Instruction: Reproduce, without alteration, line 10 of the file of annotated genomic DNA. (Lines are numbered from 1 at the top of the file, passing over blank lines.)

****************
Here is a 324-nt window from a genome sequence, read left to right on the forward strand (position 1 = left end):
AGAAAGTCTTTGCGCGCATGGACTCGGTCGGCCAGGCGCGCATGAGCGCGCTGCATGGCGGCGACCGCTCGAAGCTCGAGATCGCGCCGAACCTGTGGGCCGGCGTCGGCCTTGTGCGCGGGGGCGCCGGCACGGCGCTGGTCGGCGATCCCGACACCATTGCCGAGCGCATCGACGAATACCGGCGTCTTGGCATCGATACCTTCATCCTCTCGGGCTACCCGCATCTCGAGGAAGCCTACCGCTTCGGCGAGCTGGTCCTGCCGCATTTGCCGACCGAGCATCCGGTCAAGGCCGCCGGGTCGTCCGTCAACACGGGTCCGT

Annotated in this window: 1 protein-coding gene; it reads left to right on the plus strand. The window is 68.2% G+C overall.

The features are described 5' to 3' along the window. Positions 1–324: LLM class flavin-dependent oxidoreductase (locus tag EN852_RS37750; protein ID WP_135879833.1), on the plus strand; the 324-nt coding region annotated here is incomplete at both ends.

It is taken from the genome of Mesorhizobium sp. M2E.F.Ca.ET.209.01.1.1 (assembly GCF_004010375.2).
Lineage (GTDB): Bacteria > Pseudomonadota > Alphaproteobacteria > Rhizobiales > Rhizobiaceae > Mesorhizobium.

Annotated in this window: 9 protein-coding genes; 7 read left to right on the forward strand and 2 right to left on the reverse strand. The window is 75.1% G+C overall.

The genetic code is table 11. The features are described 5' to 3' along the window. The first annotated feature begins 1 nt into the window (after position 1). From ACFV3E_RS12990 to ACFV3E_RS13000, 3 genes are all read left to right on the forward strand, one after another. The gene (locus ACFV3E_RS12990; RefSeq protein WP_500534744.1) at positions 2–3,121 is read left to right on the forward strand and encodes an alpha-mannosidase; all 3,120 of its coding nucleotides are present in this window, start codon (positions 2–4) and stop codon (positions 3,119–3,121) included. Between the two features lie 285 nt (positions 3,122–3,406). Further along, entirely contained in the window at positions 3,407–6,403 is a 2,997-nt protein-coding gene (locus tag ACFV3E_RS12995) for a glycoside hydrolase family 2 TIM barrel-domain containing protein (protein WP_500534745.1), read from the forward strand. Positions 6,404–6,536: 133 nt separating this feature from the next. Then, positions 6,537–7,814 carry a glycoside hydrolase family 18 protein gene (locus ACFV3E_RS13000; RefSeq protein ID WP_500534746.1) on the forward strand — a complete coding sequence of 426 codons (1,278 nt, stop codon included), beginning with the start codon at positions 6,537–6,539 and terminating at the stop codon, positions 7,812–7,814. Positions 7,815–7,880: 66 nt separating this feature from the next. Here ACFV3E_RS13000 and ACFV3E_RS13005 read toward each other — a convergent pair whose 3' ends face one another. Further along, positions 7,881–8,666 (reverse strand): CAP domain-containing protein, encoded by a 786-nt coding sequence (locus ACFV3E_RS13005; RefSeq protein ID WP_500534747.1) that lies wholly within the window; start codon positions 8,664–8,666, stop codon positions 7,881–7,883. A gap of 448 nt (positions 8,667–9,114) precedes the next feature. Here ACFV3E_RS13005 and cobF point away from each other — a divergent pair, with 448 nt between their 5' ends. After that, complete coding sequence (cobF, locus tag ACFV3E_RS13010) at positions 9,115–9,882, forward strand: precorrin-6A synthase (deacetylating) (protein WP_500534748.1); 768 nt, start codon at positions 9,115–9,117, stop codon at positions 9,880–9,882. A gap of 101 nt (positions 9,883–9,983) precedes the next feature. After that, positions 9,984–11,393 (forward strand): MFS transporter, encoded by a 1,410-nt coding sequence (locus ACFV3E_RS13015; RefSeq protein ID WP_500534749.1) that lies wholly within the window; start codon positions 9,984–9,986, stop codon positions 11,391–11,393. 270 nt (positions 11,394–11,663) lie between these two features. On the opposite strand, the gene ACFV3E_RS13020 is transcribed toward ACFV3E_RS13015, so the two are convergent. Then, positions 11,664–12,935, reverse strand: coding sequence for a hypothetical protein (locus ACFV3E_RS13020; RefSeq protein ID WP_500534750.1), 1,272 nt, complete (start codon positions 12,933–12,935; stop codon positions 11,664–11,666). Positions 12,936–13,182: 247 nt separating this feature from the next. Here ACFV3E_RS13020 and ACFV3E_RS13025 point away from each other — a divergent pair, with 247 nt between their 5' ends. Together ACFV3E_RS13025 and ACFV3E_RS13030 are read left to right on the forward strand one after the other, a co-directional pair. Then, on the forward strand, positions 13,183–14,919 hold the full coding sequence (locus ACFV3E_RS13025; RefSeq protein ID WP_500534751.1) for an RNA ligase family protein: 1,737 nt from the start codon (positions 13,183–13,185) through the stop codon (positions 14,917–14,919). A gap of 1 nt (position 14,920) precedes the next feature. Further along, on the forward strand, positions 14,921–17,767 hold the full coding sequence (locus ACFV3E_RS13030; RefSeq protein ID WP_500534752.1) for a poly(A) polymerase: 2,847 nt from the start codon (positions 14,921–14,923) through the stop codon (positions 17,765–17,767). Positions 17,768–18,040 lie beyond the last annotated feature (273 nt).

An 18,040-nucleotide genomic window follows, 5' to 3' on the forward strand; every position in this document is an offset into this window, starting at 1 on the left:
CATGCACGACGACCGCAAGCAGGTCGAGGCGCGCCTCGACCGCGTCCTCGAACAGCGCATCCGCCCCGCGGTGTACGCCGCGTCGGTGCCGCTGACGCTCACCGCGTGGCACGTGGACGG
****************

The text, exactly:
CATGCACGACGACCGCAAGCAGGTCGAGGCGCGCCTCGACCGCGTCCTCGAACAGCGCATCCGCCCCGCGGTGTACGCCGCGTCGGTGCCGCTGACGCTCACCGCGTGGCACGTGGACGG